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Nampa mayor: trying to control growth 'like holding your hand under a waterfall'

The mayor of what is now Idaho's third-largest city says the question about growth isn't how to slow it down, but how to use space wisely.

NAMPA, Idaho — Nampa is Idaho's third-largest city. Since 2000, its population has more than doubled -- from fewer than 52,000 in 2000 to more than 106,000 in 2021, according to data and estimates from the U.S. Census and COMPASS.

It's a pace that Mayor Debbie Kling says is way too fast. It's also something she cannot control, but she can manage try to manage.

"Someone once said, it's like holding your hand under a waterfall, right and saying, 'stop.' It isn't that easy," she said.

Mayor Kling cannot stop her city's growth; no one can. She says the key is instead deciding how to grow.

"Nampa has finite growth opportunity, finite space. So we need to be really wise in how we use our space of what we're bringing in. And that's been probably the topic of discussion that we spent a lot of time in is how do you grow wisely," Kling said.

Growing wisely means trying to balance all the housing growth with business growth. Kling said there's almost 5 million square feet of industrial buildings being built or planned in the past year.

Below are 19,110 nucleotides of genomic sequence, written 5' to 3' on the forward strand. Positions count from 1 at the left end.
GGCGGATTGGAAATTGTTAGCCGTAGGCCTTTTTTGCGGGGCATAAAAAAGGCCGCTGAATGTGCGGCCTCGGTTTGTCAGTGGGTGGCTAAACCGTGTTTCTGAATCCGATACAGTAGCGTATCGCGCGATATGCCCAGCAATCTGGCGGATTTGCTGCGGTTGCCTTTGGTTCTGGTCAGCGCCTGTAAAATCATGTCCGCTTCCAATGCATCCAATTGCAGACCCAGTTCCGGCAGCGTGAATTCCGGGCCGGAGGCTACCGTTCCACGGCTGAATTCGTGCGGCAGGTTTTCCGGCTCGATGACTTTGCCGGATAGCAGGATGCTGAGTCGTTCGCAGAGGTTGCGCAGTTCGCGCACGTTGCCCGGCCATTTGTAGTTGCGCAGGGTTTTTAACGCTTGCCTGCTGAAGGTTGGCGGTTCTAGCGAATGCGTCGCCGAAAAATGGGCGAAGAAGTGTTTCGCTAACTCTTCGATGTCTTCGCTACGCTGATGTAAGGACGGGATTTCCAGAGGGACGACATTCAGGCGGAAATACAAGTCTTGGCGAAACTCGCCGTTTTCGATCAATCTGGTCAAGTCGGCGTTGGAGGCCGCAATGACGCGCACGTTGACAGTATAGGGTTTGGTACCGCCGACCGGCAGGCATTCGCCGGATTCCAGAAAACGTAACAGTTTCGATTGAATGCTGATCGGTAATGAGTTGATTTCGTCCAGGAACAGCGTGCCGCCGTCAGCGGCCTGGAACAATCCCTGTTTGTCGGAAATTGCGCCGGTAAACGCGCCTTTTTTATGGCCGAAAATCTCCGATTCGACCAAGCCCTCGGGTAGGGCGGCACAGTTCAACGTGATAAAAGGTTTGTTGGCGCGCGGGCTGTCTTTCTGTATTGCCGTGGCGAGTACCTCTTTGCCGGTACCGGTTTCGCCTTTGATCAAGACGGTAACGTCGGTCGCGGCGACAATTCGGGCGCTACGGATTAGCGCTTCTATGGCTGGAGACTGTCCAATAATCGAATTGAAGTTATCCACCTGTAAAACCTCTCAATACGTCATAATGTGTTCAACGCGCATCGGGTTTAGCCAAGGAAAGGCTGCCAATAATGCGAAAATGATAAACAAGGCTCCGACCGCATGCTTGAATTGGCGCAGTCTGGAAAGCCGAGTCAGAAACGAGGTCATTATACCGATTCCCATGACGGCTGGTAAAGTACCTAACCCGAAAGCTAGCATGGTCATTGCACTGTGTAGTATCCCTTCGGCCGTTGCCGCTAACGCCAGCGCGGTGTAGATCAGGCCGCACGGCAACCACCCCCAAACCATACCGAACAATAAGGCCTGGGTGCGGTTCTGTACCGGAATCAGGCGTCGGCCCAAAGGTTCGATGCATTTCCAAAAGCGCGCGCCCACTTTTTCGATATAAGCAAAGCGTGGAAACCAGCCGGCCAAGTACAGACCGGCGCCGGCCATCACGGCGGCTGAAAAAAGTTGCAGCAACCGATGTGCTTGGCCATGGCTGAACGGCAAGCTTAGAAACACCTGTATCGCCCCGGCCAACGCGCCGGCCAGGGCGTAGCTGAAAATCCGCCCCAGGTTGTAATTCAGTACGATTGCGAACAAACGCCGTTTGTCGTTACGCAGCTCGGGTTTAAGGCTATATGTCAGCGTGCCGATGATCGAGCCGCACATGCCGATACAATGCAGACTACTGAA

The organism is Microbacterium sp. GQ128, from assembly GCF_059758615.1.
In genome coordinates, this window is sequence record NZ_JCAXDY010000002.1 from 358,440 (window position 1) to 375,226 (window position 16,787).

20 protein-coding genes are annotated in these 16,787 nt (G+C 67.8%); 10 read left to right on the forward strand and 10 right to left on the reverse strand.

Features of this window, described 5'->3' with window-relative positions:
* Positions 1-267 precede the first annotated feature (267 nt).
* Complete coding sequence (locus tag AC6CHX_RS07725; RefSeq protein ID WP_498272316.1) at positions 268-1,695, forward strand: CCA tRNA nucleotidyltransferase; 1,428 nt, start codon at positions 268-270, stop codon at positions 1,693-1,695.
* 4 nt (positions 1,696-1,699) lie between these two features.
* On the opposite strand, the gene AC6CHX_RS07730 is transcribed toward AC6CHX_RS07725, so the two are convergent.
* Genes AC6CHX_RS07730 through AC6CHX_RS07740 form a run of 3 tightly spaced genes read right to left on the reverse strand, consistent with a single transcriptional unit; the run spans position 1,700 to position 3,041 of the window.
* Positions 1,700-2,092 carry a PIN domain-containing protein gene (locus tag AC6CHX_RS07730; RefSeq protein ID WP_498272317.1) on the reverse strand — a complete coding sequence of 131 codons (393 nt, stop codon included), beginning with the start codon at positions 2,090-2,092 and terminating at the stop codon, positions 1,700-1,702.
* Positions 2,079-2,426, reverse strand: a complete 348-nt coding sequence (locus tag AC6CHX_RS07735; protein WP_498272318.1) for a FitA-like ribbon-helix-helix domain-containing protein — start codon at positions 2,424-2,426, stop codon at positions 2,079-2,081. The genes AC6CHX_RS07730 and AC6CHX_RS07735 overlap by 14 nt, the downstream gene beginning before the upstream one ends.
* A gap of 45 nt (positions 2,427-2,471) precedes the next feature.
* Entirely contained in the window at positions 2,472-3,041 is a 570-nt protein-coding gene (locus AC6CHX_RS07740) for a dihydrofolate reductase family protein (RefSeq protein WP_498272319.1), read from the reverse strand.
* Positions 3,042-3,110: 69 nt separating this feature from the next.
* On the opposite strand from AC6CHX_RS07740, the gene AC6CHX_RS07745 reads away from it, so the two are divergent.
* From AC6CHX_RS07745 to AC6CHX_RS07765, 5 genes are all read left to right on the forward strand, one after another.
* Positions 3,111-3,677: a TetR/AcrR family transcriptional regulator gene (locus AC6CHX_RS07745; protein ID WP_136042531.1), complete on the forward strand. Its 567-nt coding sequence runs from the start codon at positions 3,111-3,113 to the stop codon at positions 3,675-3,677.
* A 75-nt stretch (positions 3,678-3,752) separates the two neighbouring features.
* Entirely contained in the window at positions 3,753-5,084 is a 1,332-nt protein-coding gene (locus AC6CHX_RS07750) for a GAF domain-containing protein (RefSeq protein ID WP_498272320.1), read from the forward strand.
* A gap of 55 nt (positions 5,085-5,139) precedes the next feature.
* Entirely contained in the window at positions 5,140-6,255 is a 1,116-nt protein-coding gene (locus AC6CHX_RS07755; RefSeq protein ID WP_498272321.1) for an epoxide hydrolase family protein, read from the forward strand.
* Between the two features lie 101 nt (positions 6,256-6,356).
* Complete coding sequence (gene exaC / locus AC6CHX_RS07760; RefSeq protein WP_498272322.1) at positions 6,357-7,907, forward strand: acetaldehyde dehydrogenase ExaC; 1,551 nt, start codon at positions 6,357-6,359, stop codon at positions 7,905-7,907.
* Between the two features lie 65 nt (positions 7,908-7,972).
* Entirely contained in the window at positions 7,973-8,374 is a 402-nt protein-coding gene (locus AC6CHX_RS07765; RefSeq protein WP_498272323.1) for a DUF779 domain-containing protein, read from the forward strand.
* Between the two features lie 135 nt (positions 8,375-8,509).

"We want better paying jobs for our citizens so that they can live here and work here," she said.

For the people of Nampa, better-paying jobs are great, but according to the city's surveys, people's number-one concern is the same thing that's a major concern for people across the valley -- traffic.

"It's a high priority for the city. And so really focusing on how to move people in and through Nampa, easily," Kling said.

The city is chip sealing more roads every year and is now using a system where it can adjust traffic lights remotely, which has reportedly already cut down on commute times.

Taxes are another one of the top concerns for Nampans. Canyon County, which includes Nampa, has the sixth-highest median property tax in the state. But Nampa is only one taxing district in the county, and the city has no control over assessed home values.

Mayor Kling said she and the city council are always looking to trim their budget, do more with less, and use impact fees, which are charges for the impact of new development.

"We've increased our impact fees, because the other thing that citizens have said is growth needs to fund growth," Kling said. "Being good stewards of the taxpayer dollars is extremely important to us."

Safety is also important to everyone in Nampa. While there has been an uptick in drug-related crime, the rate of violent crimes against persons, like murder and assault, has dropped by 38 percent in the past four years.

Kling said a big reason for that is the collaboration between all the police chiefs across the Treasure Valley,

"We can be tough on crime and push it out of Nampa. And we are doing an amazing job," Kling said. "But they're just going to move to someplace else in the Treasure Valley, and so the collaboration is critical."

Water is another concern as the city grows. That's why the city is introducing a Drought Task Force, and expanding its wastewater treatment plant to the tune of $200 million.

Again, the mayor cannot slow growth, but Kling believes it may slow down on its own. She said there was a significant decline in housing permits coming in during October, which is bad news for the housing market, but could give the city a break to catch up.

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